I’m writing this in the evening, and the temperature is still around 30 Celsius (86 F). Luckily I’m in Manchester; my wife is in London where it’s 36 Celsius (97 F) and very humid. I don’t mind it. I can’t go away on holiday during the bee season, so it’s nice when the holiday weather comes here. However, I don’t have to spend all day in a bee suit like some poor souls. It gets very sweaty very quickly in these conditions.
Some like it hot
It’s looking like another good honey year for me. There was a cold spell in June when queens couldn’t mate, but nectar has been flowing in for a while now. The warm weather combined with rain and humidity has been good for beekeepers, at least in my area. People will say it’s all about global warming. I don’t know about that, but what I do know is that bees like this weather. I’m happy enough at 30 C, but anything more starts to get a bit less comfortable. The blackberry and lime are finished now, and the bees are onto willowherb and balsam.
In line with my plan to sell nucleus colonies from next year, I have been expanding my empire. I counted them all up; I have thirteen full-sized colonies and thirteen nucleus colonies. Six of the nucs are on BS National frames because that’s what people want to buy in this country. Hopefully, most of them will survive the winter.
One thing that I have noticed about BS National frames is how tiny they are. My six-frame Langstroth nucs seem so much larger than the little five frame Nationals. My queens fill them up with eggs very quickly. They are cute, though.
Honey as Money
Honey is proving to be an excellent currency. When I get my hair cut, at Samli’s in Chorlton in case you’re interested, the owner always wants honey instead of cash. One of my apiaries is on a farm where they produce organic chicken eggs, so I often trade my honey for some eggs. I wonder how much honey would get me a small flatbed truck for moving hives? Based on how delicious proper honey is compared to the rubbish sold in supermarkets, and the massive efforts by both bees and beekeepers to produce the stuff, honey should be much more expensive than it is. The trouble is, there are a lot of beekeepers, and the weather has been favourable. Supply and demand, innit?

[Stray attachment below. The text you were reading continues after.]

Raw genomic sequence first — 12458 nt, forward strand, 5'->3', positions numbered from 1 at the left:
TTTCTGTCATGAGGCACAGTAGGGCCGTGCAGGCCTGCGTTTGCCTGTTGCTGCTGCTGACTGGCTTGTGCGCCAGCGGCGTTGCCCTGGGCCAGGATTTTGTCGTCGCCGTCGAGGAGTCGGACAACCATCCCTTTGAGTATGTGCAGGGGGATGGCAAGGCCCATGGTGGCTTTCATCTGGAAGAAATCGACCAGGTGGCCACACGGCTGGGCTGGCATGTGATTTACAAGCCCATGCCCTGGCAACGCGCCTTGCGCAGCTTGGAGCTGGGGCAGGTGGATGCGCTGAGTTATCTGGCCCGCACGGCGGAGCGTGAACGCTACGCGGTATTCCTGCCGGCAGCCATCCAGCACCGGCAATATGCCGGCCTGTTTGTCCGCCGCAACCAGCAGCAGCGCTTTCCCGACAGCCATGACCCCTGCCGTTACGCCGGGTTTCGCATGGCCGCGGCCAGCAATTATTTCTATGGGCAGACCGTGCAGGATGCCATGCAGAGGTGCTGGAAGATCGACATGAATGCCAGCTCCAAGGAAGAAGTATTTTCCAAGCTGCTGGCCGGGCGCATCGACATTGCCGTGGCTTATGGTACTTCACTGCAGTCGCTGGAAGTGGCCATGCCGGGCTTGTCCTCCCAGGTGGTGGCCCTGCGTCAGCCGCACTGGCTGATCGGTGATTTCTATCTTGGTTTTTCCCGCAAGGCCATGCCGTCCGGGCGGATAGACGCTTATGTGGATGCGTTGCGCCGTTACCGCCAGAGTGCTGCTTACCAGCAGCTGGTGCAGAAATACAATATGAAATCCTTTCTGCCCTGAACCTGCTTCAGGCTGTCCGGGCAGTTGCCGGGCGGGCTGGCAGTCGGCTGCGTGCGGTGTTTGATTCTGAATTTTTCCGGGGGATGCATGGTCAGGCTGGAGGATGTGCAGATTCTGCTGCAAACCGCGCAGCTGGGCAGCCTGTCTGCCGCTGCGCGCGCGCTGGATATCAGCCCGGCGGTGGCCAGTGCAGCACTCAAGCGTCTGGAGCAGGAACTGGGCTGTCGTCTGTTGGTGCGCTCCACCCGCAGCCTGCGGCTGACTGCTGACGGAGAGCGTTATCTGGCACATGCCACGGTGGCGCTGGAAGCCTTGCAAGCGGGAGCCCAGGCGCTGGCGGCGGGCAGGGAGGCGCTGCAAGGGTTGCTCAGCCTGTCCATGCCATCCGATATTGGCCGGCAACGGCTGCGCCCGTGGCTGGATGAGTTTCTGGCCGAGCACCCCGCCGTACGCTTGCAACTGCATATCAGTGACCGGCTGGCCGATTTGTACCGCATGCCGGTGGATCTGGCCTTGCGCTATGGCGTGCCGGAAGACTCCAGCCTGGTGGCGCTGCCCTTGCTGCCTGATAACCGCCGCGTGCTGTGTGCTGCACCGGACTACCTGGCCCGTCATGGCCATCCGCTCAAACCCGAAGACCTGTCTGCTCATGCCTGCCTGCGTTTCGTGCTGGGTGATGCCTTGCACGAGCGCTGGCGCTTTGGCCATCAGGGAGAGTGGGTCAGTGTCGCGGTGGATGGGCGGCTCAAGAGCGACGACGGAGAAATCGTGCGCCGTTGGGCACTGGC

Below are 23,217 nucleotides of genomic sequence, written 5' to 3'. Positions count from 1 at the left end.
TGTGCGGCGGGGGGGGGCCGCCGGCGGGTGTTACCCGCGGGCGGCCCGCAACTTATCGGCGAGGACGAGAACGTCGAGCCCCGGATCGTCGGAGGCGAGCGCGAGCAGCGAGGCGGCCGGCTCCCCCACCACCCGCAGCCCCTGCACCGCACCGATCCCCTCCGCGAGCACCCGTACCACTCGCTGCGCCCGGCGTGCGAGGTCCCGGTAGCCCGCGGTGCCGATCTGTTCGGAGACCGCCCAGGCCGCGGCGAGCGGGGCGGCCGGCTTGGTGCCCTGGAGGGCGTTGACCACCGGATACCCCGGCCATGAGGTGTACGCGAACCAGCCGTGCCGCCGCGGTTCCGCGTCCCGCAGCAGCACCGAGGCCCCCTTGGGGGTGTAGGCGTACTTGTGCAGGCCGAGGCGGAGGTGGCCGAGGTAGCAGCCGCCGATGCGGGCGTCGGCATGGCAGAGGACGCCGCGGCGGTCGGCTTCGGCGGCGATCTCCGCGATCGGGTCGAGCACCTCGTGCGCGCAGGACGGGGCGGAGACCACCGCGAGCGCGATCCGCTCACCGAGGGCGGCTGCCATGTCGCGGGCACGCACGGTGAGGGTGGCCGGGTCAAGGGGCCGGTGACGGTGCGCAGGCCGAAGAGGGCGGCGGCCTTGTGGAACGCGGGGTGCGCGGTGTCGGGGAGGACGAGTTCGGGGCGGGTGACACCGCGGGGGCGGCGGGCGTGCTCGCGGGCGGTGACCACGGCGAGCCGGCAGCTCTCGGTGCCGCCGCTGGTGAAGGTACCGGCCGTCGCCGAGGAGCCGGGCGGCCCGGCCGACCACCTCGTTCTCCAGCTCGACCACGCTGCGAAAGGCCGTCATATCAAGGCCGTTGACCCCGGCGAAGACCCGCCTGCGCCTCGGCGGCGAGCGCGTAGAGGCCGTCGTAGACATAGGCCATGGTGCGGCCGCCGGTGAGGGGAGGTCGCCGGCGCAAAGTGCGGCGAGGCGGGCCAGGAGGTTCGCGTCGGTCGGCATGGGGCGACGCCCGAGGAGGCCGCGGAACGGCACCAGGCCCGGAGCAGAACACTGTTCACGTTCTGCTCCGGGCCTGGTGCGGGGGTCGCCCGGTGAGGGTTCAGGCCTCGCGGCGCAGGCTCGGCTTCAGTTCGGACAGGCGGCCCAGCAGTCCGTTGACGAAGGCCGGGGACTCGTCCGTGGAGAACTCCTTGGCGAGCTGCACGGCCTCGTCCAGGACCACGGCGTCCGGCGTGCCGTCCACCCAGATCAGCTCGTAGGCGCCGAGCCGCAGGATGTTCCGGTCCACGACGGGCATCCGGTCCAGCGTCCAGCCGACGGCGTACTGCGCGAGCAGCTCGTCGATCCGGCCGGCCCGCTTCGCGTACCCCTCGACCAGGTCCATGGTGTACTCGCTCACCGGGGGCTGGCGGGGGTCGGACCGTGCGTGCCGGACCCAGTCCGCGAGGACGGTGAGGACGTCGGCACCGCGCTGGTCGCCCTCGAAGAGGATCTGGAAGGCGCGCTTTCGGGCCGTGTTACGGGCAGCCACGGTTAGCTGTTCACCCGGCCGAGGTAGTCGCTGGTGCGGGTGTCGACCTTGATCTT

I recently somewhat foolishly agreed to become a moderator on the main UK beekeeping forum. It’s a handy place to get information about all things honey bee related, but moderation is occasionally required. Mark, who runs the forum, has done beekeepers an excellent service by keeping it going, along with Peter Little. It always amazes me how much time some people spend on there, and how many bee issues can cause disagreement. Humans can always find something to go to war about, the poor things. In general, though, it’s a valuable resource for UK beekeepers.
A Tricky Procedure
Alas, my eye operation on 3rd August is rapidly approaching. Hopefully, it will go well. My surgeon is one of the best. He did say that the procedure is “very tricky.” That can’t be a good thing, can it? Unfortunately one of my lens implants was defective, so it needs to be pulled out and replaced with one that works. The lenses were stored in a solution which has subsequently proven to cause mineralisation on, or in, the implant. The capsule that the implant sits in (inside my eye) has a big hole in it due to an earlier procedure called YAG laser capsulotomy. The surgeon has to cut into my eye and try to drag out the duff lens without ripping the capsule. I’m going to be unconscious, thankfully.
Next on the beekeeping agenda is harvesting honey and performing mite counts on my bees. That will determine which ones get treated. I use Apivar or Apiguard because there is still sealed brood in the hives. The alternative would be to use oxalic acid vape once every four days, maybe four times. I prefer to give them all a blast of oxalic acid in the winter when the queen has stopped laying eggs, and the mites have nowhere to hide.
I shall also be planning a week in Lanzarote in October so that Mrs W and myself can bask in sunshine and eat too much. It’s a walrus tradition.